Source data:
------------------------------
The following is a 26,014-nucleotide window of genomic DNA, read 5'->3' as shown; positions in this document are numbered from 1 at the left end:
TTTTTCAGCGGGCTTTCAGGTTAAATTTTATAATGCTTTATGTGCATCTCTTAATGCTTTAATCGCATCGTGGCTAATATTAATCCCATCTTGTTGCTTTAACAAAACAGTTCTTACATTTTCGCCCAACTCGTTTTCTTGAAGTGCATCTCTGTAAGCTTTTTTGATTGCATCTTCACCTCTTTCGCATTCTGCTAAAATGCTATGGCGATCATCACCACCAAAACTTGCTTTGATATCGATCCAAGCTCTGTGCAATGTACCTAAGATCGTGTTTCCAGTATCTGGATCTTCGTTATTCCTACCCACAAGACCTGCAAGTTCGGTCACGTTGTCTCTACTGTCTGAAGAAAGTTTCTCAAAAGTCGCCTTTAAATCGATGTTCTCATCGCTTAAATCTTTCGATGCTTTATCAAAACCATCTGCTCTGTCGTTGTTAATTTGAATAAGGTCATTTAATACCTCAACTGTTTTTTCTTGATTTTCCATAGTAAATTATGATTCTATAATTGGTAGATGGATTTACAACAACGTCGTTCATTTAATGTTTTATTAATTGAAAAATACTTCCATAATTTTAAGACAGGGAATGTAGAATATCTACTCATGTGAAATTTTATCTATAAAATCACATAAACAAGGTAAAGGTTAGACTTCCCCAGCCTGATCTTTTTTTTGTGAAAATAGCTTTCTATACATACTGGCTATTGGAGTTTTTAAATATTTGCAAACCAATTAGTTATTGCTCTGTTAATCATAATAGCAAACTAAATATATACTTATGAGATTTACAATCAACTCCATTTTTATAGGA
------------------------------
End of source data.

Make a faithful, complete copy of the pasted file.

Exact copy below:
The following is a 26,014-nucleotide window of genomic DNA, read 5'->3' as shown; positions in this document are numbered from 1 at the left end:
TTTTTCAGCGGGCTTTCAGGTTAAATTTTATAATGCTTTATGTGCATCTCTTAATGCTTTAATCGCATCGTGGCTAATATTAATCCCATCTTGTTGCTTTAACAAAACAGTTCTTACATTTTCGCCCAACTCGTTTTCTTGAAGTGCATCTCTGTAAGCTTTTTTGATTGCATCTTCACCTCTTTCGCATTCTGCTAAAATGCTATGGCGATCATCACCACCAAAACTTGCTTTGATATCGATCCAAGCTCTGTGCAATGTACCTAAGATCGTGTTTCCAGTATCTGGATCTTCGTTATTCCTACCCACAAGACCTGCAAGTTCGGTCACGTTGTCTCTACTGTCTGAAGAAAGTTTCTCAAAAGTCGCCTTTAAATCGATGTTCTCATCGCTTAAATCTTTCGATGCTTTATCAAAACCATCTGCTCTGTCGTTGTTAATTTGAATAAGGTCATTTAATACCTCAACTGTTTTTTCTTGATTTTCCATAGTAAATTATGATTCTATAATTGGTAGATGGATTTACAACAACGTCGTTCATTTAATGTTTTATTAATTGAAAAATACTTCCATAATTTTAAGACAGGGAATGTAGAATATCTACTCATGTGAAATTTTATCTATAAAATCACATAAACAAGGTAAAGGTTAGACTTCCCCAGCCTGATCTTTTTTTTGTGAAAATAGCTTTCTATACATACTGGCTATTGGAGTTTTTAAATATTTGCAAACCAATTAGTTATTGCTCTGTTAATCATAATAGCAAACTAAATATATACTTATGAGATTTACAATCAACTCCATTTTTATAGGA